Can You Get Pregnant From Precum? What Science Says
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Can You Get Pregnant From Precum?
Pre-ejaculatory fluid or “precum” seeps out before ejaculation during intercourse. Precum on its own may not get a woman pregnant because semen is absent in this fluid. However, sometimes, sperm may leak out before ejaculation and mix with the precum, increasing the likelihood of pregnancy. There's also the chance of sexually transmitted diseases being passed on through this bodily fluid.
Nearly 60 percent of sexually active women between ages 15 and 44 have used the withdrawal method (coitus interruptus) to prevent pregnancy.1 And while this method focuses on ejaculation, it presents a gray area when it comes to precum. If you’re trying to avoid pregnancy, it may be worth taking a closer look at the risks linked to precum.
“Precum,” also known as pre-ejaculatory, pre-seminal, or Cowper’s fluid, is the bodily fluid that the penis emits before ejaculation.2 When a male is aroused, this clear fluid leaks out from the tip of the penis. Its purpose is to neutralize the acidic nature of the man’s urethra so that sperm can travel smoothly. It also neutralizes the acidity in the woman’s vagina so that sperm can survive. It even acts as a coagulant for semen and a lubricant to aid penetration.3
Precum May Have Some Residual Sperm
Early belief speculated that there may be sperm in precum. But recent research has revealed that pre-ejaculate fluid has no sperm, except for some that are dead or immobile. It’s not all straightforward, though. While precum by itself may be sperm-free, there’s a chance that some sperm can escape from the penis before ejaculation and mix in with the precum.4 In fact, in one study that collected pre-ejaculatory fluid within two minutes of production, the results were surprising. They found that some men in the study seemed to routinely leak their sperm into the pre-seminal fluid.5While it is still unclear why this leaking happens and whether it is common, this is a possibility you need to reckon with.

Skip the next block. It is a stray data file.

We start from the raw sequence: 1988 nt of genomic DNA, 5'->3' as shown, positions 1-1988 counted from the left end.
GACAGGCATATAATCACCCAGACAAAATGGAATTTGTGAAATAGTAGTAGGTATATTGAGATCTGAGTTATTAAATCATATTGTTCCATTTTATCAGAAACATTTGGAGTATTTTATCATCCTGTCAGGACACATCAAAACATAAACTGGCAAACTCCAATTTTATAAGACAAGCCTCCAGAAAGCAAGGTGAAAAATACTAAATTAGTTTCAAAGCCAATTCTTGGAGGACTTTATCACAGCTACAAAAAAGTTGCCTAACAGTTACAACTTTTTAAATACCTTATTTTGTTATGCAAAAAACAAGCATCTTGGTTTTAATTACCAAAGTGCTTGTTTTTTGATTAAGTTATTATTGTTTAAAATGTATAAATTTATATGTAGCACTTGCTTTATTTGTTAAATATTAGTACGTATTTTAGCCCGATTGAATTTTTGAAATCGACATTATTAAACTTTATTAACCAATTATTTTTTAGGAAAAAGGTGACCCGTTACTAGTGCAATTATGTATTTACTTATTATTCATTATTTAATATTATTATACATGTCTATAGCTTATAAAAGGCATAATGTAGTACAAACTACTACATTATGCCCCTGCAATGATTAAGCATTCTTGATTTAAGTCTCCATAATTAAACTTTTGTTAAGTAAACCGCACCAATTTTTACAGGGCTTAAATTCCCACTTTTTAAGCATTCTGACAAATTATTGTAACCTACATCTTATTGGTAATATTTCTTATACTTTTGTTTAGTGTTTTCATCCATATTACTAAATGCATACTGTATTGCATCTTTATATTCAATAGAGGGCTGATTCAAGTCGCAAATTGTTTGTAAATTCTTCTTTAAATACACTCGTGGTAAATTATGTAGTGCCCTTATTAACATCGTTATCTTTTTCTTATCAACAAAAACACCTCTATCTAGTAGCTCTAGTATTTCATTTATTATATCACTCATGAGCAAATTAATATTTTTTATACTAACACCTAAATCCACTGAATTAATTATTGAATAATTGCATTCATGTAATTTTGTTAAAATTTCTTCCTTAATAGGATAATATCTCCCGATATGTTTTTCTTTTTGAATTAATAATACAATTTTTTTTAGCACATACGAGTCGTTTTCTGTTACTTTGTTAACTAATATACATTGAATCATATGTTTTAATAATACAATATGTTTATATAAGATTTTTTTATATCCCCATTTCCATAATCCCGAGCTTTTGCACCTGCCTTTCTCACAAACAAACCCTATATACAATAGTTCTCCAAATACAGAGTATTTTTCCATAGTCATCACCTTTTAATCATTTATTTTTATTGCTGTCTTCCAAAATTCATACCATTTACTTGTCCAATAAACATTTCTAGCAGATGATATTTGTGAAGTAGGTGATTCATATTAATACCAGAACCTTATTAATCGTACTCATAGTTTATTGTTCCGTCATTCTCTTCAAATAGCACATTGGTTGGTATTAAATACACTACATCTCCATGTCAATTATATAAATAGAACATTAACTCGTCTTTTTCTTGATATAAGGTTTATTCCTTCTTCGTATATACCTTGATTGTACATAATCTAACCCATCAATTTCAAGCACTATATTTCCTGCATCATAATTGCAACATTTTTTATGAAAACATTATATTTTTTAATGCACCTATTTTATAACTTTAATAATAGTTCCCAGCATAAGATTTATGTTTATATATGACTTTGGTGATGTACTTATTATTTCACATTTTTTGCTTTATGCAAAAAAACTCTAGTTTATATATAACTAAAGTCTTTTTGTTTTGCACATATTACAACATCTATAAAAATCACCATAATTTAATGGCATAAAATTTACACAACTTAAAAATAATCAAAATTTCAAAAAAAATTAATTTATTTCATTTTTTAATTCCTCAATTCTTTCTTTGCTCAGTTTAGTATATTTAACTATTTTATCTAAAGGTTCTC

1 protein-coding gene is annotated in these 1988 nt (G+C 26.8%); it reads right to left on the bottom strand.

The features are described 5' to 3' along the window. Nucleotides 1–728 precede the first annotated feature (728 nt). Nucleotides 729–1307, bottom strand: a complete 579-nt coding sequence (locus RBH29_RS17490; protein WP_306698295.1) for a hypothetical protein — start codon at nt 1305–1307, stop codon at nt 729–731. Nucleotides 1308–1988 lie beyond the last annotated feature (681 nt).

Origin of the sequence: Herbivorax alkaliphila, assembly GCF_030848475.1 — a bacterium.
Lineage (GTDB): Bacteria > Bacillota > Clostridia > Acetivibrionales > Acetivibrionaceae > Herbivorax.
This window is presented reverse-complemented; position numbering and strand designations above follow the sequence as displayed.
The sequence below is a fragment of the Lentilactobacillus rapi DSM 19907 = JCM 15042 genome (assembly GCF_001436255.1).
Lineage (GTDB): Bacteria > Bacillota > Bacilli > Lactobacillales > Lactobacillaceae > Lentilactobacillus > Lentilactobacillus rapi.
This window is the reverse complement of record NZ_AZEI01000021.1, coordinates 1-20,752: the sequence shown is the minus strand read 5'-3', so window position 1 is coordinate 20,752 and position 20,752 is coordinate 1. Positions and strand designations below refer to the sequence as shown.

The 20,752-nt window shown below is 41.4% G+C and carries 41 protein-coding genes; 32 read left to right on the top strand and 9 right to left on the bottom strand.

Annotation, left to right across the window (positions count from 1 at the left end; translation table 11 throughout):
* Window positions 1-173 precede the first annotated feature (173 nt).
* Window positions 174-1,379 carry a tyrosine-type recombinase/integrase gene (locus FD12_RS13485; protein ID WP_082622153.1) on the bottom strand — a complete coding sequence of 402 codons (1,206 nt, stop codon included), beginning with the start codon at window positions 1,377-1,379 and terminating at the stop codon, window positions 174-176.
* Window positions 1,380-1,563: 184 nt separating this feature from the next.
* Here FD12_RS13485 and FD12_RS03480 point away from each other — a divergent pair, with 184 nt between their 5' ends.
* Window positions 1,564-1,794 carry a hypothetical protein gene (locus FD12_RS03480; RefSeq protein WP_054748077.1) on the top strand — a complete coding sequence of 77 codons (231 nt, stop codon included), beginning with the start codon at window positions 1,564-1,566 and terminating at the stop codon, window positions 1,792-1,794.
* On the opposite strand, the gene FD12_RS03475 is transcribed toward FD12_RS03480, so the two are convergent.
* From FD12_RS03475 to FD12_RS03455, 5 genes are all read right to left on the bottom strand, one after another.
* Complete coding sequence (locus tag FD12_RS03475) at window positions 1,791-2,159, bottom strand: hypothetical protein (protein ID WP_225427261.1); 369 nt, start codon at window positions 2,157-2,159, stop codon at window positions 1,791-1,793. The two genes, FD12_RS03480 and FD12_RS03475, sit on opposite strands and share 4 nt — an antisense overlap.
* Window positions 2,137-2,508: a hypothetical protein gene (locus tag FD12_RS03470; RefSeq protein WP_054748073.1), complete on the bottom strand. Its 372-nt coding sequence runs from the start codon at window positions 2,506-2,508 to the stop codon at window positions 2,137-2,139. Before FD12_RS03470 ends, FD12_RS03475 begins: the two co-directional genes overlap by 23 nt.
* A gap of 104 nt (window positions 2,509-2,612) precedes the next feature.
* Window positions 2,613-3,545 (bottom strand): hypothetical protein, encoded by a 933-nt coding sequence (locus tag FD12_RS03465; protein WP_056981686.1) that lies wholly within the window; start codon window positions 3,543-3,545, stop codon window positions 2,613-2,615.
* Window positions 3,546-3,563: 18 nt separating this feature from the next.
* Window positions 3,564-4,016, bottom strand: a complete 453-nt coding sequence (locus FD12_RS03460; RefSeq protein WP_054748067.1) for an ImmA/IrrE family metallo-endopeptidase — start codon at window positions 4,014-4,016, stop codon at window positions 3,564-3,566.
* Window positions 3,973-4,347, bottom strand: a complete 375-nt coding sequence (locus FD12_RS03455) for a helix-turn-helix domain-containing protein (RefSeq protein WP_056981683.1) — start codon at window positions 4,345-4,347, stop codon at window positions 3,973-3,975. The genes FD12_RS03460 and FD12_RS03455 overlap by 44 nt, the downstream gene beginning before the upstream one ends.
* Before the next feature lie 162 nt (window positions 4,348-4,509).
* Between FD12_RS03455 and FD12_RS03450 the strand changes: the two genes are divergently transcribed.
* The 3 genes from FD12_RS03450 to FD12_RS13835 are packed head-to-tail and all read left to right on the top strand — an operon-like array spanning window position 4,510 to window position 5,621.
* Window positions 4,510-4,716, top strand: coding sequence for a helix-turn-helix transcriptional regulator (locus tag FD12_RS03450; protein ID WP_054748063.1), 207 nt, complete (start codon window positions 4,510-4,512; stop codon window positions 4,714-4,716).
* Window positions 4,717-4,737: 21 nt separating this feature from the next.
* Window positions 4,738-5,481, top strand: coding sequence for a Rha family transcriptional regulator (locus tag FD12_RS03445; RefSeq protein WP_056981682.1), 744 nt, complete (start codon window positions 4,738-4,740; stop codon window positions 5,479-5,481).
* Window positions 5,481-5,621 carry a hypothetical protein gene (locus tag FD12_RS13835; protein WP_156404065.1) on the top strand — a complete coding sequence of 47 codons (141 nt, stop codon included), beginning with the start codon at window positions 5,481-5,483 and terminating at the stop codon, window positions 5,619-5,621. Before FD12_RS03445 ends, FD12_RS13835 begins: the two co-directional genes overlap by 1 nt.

If the man has not urinated since the last time he ejaculated, it is also possible for residual sperm to be present in precum.6
You Can Get Pregnant From Precum, Though Rarely
It can be hard to tell when precum ends and ejaculation begins. It is possible for the two to mix, and a split second’s delay could make all the difference. According to the American Pregnancy Association, the answer is a complex one. Since current research indicates that pre-seminal fluid doesn’t usually contain sperm, with the exception of some clumped or immobile sperm, you’d think that pregnancy isn’t likely. Yet, there’s still a small chance that sperm can leak out into the precum, increasing the risk for pregnancy. After all, it only takes a single sperm to get you pregnant!7
If you are already on birth control such as an intrauterine device (IUD) or the pill, it will kick in and prevent pregnancy as usual. According to the CDC, your chance of getting pregnant (from precum or sperm) is less than 1 in 100 if you have an IUD or an implant. If you have been sterilized, the same risk applies. With other methods like the pill or diaphragm, the chances of pregnancy are higher, but still considered to be low. Subsequently, these methods are widely used in preventing unplanned pregnancy.8
Use Contraception To Avoid Pregnancy And STD
While the debate on the level of sperm in precum rages on, it’s still a good idea to play it safe. Remember, precum may contain a sexually transmitted infection even if it doesn’t have any sperm.9In one study, the pre-ejaculate from almost all the participants in the study showed no sperm in them, barring tiny clumps of immobile sperm for some. However, the pre-seminal fluid of 12 out of 23 HIV-infected individuals had the virus.10So even if you aren’t avoiding pregnancy, a bigger concern may be the contraction of viruses and infections.
Whether or not there is sperm in the actual pre-ejaculatory fluid, you should consider using a barrier method of contraception like a condom. This also has the benefit of protecting you from potentially contracting (or passing on) a sexually transmitted disease. Plus, with the added protection in place, you can focus your attention on more important things – like your partner and your satisfaction.
References [ + ]
|1.||↑||Use Of Contraception in the United States: 1982–2008, CDC.|
|2, 7.||↑||Can You Get Pregnant With Precum? American Pregnancy Association.|
|3, 6.||↑||Semen, University of California, Santa Barbara.|
|4.||↑||Can You Get Pregnant With Precum?, American Pregnancy Association.|
|5.||↑||Killick, Stephen R., Christine Leary, James Trussell, and Katherine A. Guthrie. “Sperm content of pre-ejaculatory fluid.” Human Fertility 14, no. 1 (2011): 48-52.|
|8.||↑||Effectiveness of Family Planning Methods, CDC.|
|9.||↑||15 things you should know about sex, NHS.|
|10.||↑||“Researchers find no sperm in pre-ejaculate fluid.” Contracept Technol Update. 1993 Oct;14(10):154-6.|
Disclaimer: The content is purely informative and educational in nature and should not be construed as medical advice. Please use the content only in consultation with an appropriate certified medical or healthcare professional.